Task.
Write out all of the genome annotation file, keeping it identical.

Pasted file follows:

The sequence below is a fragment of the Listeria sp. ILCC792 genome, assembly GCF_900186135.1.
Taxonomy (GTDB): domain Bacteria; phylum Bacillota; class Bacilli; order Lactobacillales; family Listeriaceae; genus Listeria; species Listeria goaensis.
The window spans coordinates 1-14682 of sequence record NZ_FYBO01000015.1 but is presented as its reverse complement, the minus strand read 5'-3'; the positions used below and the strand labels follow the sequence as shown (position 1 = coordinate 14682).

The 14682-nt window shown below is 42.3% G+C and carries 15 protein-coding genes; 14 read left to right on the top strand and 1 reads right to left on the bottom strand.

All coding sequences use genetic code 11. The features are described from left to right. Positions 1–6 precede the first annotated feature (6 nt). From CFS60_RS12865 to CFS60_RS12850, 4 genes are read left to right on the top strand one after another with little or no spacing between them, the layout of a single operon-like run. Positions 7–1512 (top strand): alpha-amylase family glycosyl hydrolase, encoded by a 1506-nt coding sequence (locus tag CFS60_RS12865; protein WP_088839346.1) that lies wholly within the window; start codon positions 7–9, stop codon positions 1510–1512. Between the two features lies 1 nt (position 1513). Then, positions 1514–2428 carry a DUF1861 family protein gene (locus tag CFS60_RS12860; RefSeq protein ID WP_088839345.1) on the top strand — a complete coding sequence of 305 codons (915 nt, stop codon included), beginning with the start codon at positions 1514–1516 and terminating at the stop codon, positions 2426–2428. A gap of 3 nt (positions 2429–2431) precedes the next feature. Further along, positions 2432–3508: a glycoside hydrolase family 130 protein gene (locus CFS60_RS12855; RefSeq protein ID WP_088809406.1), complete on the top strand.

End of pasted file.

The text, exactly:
The sequence below is a fragment of the Listeria sp. ILCC792 genome, assembly GCF_900186135.1.
Taxonomy (GTDB): domain Bacteria; phylum Bacillota; class Bacilli; order Lactobacillales; family Listeriaceae; genus Listeria; species Listeria goaensis.
The window spans coordinates 1-14682 of sequence record NZ_FYBO01000015.1 but is presented as its reverse complement, the minus strand read 5'-3'; the positions used below and the strand labels follow the sequence as shown (position 1 = coordinate 14682).

The 14682-nt window shown below is 42.3% G+C and carries 15 protein-coding genes; 14 read left to right on the top strand and 1 reads right to left on the bottom strand.

All coding sequences use genetic code 11. The features are described from left to right. Positions 1–6 precede the first annotated feature (6 nt). From CFS60_RS12865 to CFS60_RS12850, 4 genes are read left to right on the top strand one after another with little or no spacing between them, the layout of a single operon-like run. Positions 7–1512 (top strand): alpha-amylase family glycosyl hydrolase, encoded by a 1506-nt coding sequence (locus tag CFS60_RS12865; protein WP_088839346.1) that lies wholly within the window; start codon positions 7–9, stop codon positions 1510–1512. Between the two features lies 1 nt (position 1513). Then, positions 1514–2428 carry a DUF1861 family protein gene (locus tag CFS60_RS12860; RefSeq protein ID WP_088839345.1) on the top strand — a complete coding sequence of 305 codons (915 nt, stop codon included), beginning with the start codon at positions 1514–1516 and terminating at the stop codon, positions 2426–2428. A gap of 3 nt (positions 2429–2431) precedes the next feature. Further along, positions 2432–3508: a glycoside hydrolase family 130 protein gene (locus CFS60_RS12855; RefSeq protein ID WP_088809406.1), complete on the top strand.